What you quoted in the OP is a list of various (several) ascetic practices. I presume these were actual (current/contemporary) behaviour practiced by some people at the time.

There's a bit about Ascetism in Indian religions on Wikipedia.

Siddhārtha Gautama tried to practice austerities himself, but found it unhelpful; e.g. MN 36 describes many types of austerities he practiced, which end with his thinking:

But with this racking practice of austerities I haven't attained any superior human state, any distinction in knowledge or vision worthy of the noble ones. Could there be another path to Awakening?'

That "other path" is the Middle Way which he tells to his five (former) companions when he meets them again after his enlightenment.

So the details are not important, just the fact that one tortures oneself?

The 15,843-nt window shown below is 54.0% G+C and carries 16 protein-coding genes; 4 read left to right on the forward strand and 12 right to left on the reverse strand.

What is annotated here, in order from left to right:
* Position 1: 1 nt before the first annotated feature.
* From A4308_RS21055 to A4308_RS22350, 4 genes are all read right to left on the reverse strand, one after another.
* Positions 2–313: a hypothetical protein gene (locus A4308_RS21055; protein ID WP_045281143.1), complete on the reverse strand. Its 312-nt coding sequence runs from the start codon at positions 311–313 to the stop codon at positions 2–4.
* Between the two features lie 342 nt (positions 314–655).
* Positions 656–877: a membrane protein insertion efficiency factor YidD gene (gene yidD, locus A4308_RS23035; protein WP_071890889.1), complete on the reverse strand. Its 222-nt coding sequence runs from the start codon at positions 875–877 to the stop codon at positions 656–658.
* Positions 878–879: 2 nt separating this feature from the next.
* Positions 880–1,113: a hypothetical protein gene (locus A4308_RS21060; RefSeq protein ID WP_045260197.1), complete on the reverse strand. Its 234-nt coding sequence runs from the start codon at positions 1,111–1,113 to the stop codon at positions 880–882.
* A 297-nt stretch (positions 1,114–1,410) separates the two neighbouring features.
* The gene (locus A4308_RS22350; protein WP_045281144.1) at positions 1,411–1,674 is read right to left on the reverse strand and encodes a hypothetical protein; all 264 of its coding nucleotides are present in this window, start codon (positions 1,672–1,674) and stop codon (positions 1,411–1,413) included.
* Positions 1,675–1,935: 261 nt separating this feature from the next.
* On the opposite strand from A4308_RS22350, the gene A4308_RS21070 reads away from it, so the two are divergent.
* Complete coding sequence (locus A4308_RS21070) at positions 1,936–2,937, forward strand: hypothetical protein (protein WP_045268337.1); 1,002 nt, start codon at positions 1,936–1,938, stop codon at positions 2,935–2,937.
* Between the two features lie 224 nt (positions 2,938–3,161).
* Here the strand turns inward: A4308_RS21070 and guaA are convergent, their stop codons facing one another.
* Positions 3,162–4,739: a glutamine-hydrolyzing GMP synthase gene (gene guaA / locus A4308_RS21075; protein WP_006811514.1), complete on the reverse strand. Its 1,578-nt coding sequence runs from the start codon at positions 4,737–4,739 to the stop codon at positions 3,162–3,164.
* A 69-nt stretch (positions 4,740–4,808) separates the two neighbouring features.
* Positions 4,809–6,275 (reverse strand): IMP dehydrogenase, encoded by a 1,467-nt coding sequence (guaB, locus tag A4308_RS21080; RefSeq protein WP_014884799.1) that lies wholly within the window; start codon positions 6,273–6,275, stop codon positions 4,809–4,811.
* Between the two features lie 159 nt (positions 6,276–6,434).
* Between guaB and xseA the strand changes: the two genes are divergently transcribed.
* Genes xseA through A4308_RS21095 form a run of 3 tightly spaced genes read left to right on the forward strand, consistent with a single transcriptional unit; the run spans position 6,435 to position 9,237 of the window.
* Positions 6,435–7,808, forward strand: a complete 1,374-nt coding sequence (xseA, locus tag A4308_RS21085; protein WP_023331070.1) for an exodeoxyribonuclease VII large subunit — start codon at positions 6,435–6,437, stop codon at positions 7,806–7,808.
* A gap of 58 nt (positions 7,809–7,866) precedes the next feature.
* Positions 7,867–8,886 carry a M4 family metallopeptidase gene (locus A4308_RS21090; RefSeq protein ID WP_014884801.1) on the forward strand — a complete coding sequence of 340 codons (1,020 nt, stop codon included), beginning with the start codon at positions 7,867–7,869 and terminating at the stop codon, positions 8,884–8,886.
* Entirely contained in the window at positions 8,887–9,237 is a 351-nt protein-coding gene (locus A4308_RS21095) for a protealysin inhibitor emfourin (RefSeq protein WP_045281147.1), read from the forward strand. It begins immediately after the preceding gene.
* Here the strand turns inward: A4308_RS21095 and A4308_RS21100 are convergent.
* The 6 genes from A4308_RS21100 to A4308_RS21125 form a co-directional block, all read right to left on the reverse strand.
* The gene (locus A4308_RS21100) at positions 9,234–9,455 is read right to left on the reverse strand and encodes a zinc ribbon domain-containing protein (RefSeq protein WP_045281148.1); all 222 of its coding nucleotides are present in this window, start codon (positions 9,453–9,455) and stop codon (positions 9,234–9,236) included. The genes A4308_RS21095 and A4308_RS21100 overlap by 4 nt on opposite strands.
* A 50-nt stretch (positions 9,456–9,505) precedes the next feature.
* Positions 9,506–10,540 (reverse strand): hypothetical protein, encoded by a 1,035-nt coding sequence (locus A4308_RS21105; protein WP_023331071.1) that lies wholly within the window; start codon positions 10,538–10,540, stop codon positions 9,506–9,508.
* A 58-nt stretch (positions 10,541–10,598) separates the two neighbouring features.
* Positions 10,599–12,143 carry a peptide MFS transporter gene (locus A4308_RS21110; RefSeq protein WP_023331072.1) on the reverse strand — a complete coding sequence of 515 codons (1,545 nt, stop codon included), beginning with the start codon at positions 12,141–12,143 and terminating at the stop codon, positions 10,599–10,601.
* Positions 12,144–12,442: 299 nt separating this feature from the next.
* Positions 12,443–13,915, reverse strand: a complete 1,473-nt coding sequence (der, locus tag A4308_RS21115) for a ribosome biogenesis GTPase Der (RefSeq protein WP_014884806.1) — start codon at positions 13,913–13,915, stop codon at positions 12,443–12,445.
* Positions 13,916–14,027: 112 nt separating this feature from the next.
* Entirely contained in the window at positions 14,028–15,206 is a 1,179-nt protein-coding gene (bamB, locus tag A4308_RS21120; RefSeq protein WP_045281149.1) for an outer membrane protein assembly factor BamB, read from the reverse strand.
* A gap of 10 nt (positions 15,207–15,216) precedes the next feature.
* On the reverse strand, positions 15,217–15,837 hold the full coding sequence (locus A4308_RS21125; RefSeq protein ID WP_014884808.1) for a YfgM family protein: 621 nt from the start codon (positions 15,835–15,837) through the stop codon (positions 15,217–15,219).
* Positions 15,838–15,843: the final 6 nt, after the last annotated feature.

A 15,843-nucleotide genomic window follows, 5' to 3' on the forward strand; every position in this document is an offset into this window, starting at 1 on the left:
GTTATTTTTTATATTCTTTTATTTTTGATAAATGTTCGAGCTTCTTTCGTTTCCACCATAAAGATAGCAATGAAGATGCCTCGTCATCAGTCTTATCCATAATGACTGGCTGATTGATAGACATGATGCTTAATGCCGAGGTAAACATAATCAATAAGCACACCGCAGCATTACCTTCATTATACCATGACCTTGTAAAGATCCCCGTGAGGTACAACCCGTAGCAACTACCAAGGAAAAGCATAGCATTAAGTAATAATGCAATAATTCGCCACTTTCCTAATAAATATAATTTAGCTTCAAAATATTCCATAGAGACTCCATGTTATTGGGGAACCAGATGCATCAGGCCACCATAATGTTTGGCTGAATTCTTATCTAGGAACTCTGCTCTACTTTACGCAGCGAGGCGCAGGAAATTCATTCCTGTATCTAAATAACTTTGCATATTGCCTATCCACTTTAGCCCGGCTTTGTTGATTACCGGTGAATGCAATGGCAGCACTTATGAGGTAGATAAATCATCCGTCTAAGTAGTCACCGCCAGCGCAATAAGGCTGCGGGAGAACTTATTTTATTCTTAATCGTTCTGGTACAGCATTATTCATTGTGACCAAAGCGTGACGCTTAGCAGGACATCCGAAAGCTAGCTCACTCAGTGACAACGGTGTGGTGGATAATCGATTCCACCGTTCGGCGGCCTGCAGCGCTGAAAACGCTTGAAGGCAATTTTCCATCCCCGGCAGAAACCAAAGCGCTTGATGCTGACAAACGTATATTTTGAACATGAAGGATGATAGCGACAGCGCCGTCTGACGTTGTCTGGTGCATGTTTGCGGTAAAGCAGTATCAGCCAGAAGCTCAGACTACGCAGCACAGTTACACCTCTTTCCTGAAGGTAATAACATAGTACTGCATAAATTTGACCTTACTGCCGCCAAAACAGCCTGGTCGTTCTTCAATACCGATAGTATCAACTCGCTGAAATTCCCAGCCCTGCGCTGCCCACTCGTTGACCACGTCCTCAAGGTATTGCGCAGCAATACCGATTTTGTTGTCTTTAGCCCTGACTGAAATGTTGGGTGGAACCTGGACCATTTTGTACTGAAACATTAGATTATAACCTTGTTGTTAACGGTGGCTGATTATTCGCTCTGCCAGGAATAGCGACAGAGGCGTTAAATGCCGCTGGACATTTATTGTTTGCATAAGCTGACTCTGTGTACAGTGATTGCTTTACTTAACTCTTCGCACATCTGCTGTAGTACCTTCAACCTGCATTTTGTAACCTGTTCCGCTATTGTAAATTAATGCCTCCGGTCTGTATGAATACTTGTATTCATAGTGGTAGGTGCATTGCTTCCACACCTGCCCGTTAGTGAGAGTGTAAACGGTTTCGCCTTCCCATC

They were presumably actual practices, which the sutta is listing as explicitly austere (unnecessary).

See also Dhutanga practices which are optional (regarding which this commentary says these are not extreme, and may optionally be adopted to further simplify a monk's life).

I'm not sure what the motive is or was for asceticism; I could guess (e.g. ascetism is also associated with devotees of Shiva), but with the Buddha stating that asceticism is fruitless (or, more specifically, is painful in the present and leads to hell in the future) I don't see much point in pursuing that topic.

0

I think ChrisW gave a clear and concise answer to your question. That is,

"This describes someone who practices asceticism ... not a Buddhist who practice a Middle Way."